FSU WR Travis Rudolph makes 'fans for life' by eating lunch with autistic child

ByJared Shanker ESPN logo
Wednesday, August 31, 2016

TALLAHASSEE, Fla. -- Between classes, football meetings and practice and interviews previewing No. 4 Florida State's game against No. 11 Ole Miss on Kickoff Week, a handful of Seminoles players found time to impact the lives of neighborhood children and parents.

On Tuesday afternoon, the mother of a child on the autism spectrum posted a Facebook picture of FSU junior receiver Travis Rudolph eating lunch with her son at Montford Middle School in Tallahassee. Leah Paske wrote that most days her "super sweet child" eats alone.

Rudolph said he saw Paske eating alone and asked if he could join him.

"I asked if I could sit next to him, and he said 'Sure, why not?'" Rudolph said Wednesday. "I just felt like we had a great conversation. He started off and was so open. He told me his name was Bo, and how much he loves Florida State, and he went from there."

Rudolph said Bo was a "really warm person," and Bo didn't initially recognize him as an FSU football player.

A cousin of former NFL player Devin Hester, Rudolph said he remembers the feeling when he'd come across college or NFL players as a child.

"I was just a kid not too long ago, and I remember what the impact was of guys that played in college and in the NFL coming back to us," Rudolph said. "So I feel like maybe I can change someone's life or I can make someone a better person or make someone want to be great or be like me, or even better."

Dalvin Cook, Deondre Francois, Derwin James and Jalen Wilkerson joined Rudolph at the middle school. Florida State coach Jimbo Fisher said the school principal called afterward and said it was the best day she's had at the school.

"That's the way you affect people -- make somebody's day by being yourself, and going and spreading the word and understanding the impact you have as an athlete and role model to people in the community," Fisher said Tuesday. "You can change someone's life positively or negatively. It's your choice and I'm very proud. Our guys love doing it."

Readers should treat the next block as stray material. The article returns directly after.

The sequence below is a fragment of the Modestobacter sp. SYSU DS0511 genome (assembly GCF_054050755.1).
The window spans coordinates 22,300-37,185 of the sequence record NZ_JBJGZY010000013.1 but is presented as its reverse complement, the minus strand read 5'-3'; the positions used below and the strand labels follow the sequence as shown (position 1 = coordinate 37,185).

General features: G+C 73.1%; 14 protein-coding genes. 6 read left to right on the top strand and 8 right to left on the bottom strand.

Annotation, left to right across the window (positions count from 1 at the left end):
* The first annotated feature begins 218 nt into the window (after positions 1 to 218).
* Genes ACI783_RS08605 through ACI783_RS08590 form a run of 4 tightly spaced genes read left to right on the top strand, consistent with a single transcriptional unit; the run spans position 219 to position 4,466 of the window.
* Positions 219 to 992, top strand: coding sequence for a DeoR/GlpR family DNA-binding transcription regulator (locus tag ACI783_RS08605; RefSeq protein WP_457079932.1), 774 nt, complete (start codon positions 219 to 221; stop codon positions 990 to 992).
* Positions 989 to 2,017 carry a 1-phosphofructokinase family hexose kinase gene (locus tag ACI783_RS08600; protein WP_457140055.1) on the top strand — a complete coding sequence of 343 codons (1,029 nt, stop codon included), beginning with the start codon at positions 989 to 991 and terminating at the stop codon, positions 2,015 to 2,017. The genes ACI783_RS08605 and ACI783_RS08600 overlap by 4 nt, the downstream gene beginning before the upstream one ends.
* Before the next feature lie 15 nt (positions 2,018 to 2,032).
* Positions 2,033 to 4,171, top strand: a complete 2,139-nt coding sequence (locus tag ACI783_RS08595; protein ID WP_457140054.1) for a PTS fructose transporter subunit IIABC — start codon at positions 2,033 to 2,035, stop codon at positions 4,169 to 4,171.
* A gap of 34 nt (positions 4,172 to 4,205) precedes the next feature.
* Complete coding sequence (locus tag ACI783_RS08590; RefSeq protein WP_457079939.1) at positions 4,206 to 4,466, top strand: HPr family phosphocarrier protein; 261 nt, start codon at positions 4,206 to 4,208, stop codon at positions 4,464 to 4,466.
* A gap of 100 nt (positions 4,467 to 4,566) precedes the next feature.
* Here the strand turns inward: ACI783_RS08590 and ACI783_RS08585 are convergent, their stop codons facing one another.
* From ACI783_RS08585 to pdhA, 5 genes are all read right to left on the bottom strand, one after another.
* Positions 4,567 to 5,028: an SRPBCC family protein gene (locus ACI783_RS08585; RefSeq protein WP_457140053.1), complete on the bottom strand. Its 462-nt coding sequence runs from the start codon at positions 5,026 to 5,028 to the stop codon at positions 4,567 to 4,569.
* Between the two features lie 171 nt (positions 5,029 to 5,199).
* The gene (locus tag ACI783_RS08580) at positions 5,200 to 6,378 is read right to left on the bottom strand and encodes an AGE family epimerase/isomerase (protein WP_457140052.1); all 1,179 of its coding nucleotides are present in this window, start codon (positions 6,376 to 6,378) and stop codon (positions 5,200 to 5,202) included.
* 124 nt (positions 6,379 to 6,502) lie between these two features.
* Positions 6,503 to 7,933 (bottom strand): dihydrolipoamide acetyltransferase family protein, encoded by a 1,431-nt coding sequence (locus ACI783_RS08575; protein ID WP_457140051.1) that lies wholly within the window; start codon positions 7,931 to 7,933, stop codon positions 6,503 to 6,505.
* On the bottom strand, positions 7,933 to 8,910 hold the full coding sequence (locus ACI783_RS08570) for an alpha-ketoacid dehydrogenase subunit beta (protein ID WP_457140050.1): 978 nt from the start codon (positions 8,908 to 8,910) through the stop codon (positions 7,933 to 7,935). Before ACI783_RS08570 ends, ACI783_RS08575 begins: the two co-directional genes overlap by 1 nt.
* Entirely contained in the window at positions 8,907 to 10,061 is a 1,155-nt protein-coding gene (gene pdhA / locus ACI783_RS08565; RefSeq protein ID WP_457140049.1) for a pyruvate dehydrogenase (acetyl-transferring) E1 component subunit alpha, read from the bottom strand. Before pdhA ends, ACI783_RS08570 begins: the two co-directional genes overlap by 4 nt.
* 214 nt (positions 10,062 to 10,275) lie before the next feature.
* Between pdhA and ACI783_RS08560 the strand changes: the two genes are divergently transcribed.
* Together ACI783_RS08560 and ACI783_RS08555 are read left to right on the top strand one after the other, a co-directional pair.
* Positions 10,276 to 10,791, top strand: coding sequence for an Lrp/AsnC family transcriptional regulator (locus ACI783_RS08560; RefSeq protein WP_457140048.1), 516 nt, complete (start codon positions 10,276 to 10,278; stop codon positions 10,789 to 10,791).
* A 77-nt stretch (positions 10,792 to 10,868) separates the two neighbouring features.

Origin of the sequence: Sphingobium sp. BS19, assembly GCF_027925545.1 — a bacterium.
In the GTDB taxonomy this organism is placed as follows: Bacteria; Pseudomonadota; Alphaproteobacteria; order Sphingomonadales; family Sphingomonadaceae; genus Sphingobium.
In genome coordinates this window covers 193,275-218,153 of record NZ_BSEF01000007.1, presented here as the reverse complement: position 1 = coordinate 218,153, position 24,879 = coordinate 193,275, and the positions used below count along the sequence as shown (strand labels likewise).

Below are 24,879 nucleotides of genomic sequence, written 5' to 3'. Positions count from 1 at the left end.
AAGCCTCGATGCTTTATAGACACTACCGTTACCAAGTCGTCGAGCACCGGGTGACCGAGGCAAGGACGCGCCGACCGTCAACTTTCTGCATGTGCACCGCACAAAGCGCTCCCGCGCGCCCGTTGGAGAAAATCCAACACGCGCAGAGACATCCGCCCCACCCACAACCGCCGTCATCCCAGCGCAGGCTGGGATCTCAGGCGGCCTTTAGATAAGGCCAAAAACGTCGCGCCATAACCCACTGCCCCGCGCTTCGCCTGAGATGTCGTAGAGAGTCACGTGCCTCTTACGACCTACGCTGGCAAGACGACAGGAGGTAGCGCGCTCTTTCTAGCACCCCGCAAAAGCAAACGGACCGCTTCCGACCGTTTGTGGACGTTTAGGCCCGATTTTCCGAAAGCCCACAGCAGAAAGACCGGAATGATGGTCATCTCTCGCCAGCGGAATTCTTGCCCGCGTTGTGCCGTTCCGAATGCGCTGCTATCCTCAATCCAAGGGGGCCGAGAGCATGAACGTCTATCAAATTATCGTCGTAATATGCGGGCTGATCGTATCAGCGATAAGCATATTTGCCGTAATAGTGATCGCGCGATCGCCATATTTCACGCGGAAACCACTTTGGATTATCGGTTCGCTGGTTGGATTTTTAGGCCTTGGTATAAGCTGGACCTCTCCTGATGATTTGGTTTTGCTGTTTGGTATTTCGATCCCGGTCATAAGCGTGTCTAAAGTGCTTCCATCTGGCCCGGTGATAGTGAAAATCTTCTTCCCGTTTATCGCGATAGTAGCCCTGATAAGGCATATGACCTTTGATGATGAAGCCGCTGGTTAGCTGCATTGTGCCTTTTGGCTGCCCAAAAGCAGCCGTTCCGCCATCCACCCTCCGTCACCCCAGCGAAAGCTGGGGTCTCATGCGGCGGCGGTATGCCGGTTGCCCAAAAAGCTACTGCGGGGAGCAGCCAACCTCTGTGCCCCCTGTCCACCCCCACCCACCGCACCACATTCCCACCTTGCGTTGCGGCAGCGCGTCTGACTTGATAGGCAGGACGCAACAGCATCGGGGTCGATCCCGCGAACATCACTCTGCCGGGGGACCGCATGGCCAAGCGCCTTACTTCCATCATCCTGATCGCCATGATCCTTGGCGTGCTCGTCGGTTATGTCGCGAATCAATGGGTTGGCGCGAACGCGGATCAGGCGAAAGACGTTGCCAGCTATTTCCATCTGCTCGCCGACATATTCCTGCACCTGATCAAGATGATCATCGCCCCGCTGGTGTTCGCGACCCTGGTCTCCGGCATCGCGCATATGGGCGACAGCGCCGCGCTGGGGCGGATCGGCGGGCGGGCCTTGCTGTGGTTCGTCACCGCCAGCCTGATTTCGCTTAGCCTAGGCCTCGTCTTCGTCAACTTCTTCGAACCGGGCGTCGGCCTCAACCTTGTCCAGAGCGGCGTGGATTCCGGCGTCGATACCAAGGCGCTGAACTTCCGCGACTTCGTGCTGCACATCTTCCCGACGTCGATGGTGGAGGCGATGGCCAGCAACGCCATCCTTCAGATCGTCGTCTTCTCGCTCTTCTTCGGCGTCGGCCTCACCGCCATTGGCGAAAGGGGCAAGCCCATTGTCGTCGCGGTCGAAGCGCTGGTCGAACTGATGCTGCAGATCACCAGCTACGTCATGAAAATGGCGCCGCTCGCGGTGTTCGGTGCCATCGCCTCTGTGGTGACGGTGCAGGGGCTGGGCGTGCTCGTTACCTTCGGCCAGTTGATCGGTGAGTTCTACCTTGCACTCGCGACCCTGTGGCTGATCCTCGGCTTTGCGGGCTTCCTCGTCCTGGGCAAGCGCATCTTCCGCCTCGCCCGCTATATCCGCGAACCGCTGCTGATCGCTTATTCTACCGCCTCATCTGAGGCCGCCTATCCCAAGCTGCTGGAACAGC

Rudolph's gesture made the Paskes fans for life, Leah wrote.

"Sometimes I'm grateful for his autism. That may sound like a terrible thing to say, but in some ways I think, I hope, it shields him," Leah Paske wrote.

"He doesn't seem to notice when people stare at him when he flaps his hands. He doesn't seem to notice that he doesn't get invited to birthday parties anymore. And he doesn't seem to mind if he eats lunch alone. It's one of my daily questions for him. Was there a time today you felt sad? Who did you eat lunch with today? Sometimes the answer is a classmate, but most days it's nobody.

"I'm not sure what exactly made this incredibly kind man share a lunch table with my son, but I'm happy to say that it will not soon be forgotten," she wrote on Facebook. "This is one day I didn't have to worry if my sweet boy ate lunch alone, because he sat across from someone who is a hero in many eyes. Travis Rudolph thank you so much, you made this momma exceedingly happy, and have made us fans for life!"

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